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  • Prayer should be a tunnel
  • Jessica Jacobs (bio)

my Hebrew teacher says, and I'm a pig-tailed kid again, descendingfrom a blazing Florida day to the murky depthsof SeaWorld's Tunnel of Terror: a massive glass

passage through a seawater tank. Sharks glided by,fins foxed and furrowed as the edgesof old treasure maps. Far above, the inaccessible

surface rippled with a chainmail of light. Prayer should bea tunnel, she says again, making an Oof her hands and pushing it out before her—my teacher, also

a dancer, uses her body to create structuresin the air. It should take you there, she says. English isnot her first language, but by there, I know

she means God. By tunnel, I thinkshe means pipeline, a direct channel in. A signin line had shown an elephant perched atop

one of the tunnel's glass blocks to demonstrateits fortitude, to tell me not to be afraid. But I was,each shark with its hacksaw teeth was clearly meant

for me, and it was only a matter of time before onegnawed its way through, bringing all the waterrushing in. And what would happen first—

drowning or being devoured? For those, like me, rootedin terror, a moving sidewalk kept us in motion, easing usthrough the eerie underpass, acting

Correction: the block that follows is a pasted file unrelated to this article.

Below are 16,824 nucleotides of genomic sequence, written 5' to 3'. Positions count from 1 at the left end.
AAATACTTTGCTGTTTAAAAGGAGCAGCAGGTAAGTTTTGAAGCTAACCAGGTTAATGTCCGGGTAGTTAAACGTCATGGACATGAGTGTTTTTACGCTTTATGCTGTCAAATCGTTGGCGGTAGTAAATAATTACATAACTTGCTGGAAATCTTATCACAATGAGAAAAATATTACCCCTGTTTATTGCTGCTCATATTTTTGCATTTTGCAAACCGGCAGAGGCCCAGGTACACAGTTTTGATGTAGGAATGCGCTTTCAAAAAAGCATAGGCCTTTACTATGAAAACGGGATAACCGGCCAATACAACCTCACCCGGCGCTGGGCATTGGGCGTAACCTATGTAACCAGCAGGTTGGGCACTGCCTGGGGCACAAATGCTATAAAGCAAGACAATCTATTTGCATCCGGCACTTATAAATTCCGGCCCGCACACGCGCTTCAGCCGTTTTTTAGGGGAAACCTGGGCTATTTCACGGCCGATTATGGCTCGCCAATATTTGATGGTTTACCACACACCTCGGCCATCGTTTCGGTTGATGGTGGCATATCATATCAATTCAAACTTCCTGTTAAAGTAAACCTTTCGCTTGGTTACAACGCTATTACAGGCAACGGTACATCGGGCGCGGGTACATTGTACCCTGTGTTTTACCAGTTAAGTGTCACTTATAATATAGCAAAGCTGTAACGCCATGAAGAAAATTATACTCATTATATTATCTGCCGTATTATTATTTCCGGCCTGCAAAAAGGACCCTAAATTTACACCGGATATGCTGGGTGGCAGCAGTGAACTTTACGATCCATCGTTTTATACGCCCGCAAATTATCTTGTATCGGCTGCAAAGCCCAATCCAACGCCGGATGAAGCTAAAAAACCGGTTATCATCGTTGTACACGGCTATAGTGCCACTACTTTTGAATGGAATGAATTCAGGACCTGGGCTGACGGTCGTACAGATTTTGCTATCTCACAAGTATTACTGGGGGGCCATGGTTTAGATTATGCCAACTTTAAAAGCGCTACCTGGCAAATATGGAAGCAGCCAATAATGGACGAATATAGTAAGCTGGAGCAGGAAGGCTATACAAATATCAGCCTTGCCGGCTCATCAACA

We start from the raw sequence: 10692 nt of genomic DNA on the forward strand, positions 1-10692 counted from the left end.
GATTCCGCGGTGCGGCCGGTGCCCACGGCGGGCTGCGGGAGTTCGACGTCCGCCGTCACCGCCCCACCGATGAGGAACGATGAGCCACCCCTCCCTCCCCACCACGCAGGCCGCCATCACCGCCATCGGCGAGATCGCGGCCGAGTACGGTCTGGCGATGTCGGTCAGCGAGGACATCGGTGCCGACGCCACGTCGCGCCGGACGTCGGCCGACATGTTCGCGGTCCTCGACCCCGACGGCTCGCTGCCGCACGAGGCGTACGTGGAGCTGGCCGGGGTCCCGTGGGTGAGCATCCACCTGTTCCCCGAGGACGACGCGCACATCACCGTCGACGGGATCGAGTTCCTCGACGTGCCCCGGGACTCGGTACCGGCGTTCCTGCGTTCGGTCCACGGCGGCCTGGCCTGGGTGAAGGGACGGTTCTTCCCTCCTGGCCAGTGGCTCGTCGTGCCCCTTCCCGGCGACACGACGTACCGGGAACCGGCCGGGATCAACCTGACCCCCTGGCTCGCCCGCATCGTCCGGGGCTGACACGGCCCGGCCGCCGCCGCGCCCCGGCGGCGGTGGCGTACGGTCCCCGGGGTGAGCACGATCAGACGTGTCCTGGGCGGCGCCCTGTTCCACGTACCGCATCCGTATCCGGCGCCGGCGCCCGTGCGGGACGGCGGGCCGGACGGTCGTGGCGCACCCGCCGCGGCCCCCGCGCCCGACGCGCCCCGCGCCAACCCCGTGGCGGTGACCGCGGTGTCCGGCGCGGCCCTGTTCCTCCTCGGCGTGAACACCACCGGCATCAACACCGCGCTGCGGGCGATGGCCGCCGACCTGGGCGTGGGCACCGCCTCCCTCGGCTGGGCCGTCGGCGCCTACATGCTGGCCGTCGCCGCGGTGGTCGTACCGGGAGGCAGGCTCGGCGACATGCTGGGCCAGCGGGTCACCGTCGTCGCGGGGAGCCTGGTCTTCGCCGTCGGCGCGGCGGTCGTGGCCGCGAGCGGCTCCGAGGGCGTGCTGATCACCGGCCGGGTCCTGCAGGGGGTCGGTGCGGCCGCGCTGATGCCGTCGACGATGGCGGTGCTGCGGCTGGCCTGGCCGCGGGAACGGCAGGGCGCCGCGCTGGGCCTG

just like time, which moves us without the need for usto move, which moves us whether or not we want it to.Prayer should be a tunnel, she says, but what words, [End Page 169]

what melody, would let me make with my bodysuch grand architecture in the air, let me standin one place and travel both out and in, let me sink

and not drown, let me wander unafraid into the open mouthand emergeunscathed yet changed? [End Page 170]

Jessica Jacobs

Jessica Jacobs is the author of Pelvis with Distance (White Pine Press, 2015), winner of the New Mexico Book Award in Poetry, and the forthcoming Take Me with You, Wherever You're Going (Four Way Books, 2019). She is currently at work on a paired memoir and poetry collection, which explores questions of faith. Associate editor for Beloit Poetry Journal and faculty for American Jewish University's Brandeis Collegiate Institute, she lives in Asheville, North Carolina, with her wife, the poet Nickole Brown.

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Additional Information

ISSN
2161-9131
Print ISSN
1053-1297
Pages
pp. 169-170
Launched on MUSE
2018-03-15
Open Access
No
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